To celebrate and commemorate the International Day Against Homophobia and Transphobia, the Voice Programme Officer for Oxfam in Laos, Nakhornphet Pasomsouk (also known as Lae, left on photo) shares his personal experiences of being gay at Oxfam. This year’s IDAHOT theme is Alliances for Solidarity which is a recurrent theme in Lae’s story.
A BIG thank you to Lae for writing and sharing as well as Oxfam Novib Intern Levis Ndiritu for asking the questions. Levis is working on LGBTI inclusion within Oxfam Novib, the lead contractor of Voice.
Please introduce yourself
My name is Nakhornphet PASOMSOUK, also known as Lae. I am 32 years old, identify as gay (feminine gay to be precise). I’m from Vientiane, which is the capital of Lao People Democratic Republic. I am currently working for Oxfam in Laos as the Programme Officer for Voice.
How would you describe yourself
I am a fun person with a vibrant and enthusiastic personality, and passion. I love music, like to dance and express who I am.
Tell us about your coming out story
Talking about my coming out story, actually the way I came out may be different from others’ but at the same time may be similar. I was born in a conservative family, that even complained if I wore something that looked feminine, and criticised the way I spoke, etc. Because to them if you were born a man, you had to be and act as a man, speak, walk and play like one. Plus, some people in society continue to think that being gay is a mental health issue and disease that can be cured. It was such a tough time for me and I kept everything to myself.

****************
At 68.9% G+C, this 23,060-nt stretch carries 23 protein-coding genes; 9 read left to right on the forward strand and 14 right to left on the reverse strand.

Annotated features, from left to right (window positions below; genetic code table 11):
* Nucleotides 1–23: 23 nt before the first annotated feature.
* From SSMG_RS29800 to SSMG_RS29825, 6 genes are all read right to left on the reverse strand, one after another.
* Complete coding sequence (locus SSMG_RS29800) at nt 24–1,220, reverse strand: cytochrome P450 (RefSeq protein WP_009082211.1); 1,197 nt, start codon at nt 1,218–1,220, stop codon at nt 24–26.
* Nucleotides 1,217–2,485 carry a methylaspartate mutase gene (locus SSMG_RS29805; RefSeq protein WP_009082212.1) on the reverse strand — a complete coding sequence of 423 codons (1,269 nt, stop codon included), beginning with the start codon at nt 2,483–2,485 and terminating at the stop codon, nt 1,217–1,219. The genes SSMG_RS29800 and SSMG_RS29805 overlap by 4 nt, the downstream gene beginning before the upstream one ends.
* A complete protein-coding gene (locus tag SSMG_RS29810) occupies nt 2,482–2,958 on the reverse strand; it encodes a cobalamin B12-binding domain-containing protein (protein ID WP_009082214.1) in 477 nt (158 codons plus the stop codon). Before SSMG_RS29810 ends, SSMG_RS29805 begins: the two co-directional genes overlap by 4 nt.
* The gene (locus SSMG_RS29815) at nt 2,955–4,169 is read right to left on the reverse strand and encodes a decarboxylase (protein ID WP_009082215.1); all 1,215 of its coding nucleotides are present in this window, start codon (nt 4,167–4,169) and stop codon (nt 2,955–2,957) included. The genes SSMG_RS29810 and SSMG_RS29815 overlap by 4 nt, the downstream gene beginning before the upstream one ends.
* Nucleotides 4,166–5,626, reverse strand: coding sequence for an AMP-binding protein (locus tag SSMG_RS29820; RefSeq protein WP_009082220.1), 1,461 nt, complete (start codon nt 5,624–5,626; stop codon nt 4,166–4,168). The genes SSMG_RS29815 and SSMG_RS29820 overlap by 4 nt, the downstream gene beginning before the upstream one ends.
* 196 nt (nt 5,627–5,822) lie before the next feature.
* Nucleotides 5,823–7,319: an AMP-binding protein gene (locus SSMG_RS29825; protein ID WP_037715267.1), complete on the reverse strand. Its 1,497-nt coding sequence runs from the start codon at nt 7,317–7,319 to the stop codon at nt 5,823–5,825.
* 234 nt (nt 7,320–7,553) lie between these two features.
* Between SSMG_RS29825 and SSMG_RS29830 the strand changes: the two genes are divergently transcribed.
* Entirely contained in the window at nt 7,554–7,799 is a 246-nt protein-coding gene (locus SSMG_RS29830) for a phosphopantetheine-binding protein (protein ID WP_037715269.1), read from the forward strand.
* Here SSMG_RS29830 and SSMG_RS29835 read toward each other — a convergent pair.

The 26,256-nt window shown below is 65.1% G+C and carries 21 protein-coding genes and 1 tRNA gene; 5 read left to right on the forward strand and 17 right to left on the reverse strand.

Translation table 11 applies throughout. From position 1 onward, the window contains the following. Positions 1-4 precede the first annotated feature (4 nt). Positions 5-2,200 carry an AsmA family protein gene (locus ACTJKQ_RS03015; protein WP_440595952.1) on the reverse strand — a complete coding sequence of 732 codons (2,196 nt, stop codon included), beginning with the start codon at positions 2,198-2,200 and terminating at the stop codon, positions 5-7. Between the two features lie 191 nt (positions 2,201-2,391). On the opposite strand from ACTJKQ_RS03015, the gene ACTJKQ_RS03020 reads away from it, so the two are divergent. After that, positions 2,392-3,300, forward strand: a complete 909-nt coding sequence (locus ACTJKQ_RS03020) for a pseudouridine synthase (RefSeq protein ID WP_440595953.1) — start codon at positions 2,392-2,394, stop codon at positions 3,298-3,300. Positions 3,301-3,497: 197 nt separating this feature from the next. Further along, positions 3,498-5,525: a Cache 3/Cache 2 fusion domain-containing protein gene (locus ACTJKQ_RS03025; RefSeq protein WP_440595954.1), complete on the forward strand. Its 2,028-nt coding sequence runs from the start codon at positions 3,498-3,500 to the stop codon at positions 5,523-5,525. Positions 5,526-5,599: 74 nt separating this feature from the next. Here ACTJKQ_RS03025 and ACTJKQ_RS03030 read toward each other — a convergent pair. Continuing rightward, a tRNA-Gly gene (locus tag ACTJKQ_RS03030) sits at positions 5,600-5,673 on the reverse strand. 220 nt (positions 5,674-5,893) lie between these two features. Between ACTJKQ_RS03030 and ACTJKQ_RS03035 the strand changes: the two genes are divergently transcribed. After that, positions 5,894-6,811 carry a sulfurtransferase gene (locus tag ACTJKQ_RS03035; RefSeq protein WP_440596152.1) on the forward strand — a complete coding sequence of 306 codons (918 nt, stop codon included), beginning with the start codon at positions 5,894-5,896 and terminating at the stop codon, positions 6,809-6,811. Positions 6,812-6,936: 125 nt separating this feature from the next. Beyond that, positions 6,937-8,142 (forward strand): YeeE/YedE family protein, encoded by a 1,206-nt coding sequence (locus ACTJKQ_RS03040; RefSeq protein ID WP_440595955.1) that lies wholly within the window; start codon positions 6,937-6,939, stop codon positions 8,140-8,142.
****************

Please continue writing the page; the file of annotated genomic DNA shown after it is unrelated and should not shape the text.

But then, when I was about 20, I realised that I had to do something to prove to them that being gay means I can have as good a life as others. So, I turned all the tough times I faced, negative words that were said into positive forces to motivate and encourage me to do better and to make my family proud of who I am. I am lucky to have friends who understand me and to whom I can talk, this is very important. You have to find your alliances and allies who understand and have time for you, it helps a lot.
However, I have never confronted my family or anybody by saying “Hey, I am gay”, due to the fact that I believe that action speaks louder than words. I told myself to be patient because coming out is a life-long process. Therefore, I have been trying to be me and reveal myself bit by bit, it’s like a big bumpy road but it’s worth it. In the meantime, I tried to have a good career and make them proud of what I do and who I am. Till now, I have never stopped proving myself to them, because they are my family, the people who I love and want them to understand me the most.
So, now they seem to accept the way I am, not only family but also people around me, even though they never spoke a word about it, but the way they treat me shows everything. I even heard my family talk to others that I can be a role model to their kids.
Action does speak louder than words indeed.
It means a lot in my life, it makes me so happy and encourages me to be a better person every day.
Are you out at work? Kindly describe your experience?
At work, I have always been out since the very beginning of my career. My very first job was about Sexual Health supporting Men who have sex with men (MSM) implemented by an INGO in Laos. It was a good opportunity for me to be who I am and at the same time support the project, as well as working with gay men who were volunteer peer educators.
At Oxfam I can be me due to the fact that the Voice programme also focuses on LGBTI. However, I have to balance this due to the great diversity of people, colleagues and project partners at work. So, I think I can be myself, at the same time i have to know how to behave properly in order to gain respect from people towards who you are.
What does being out mean to you?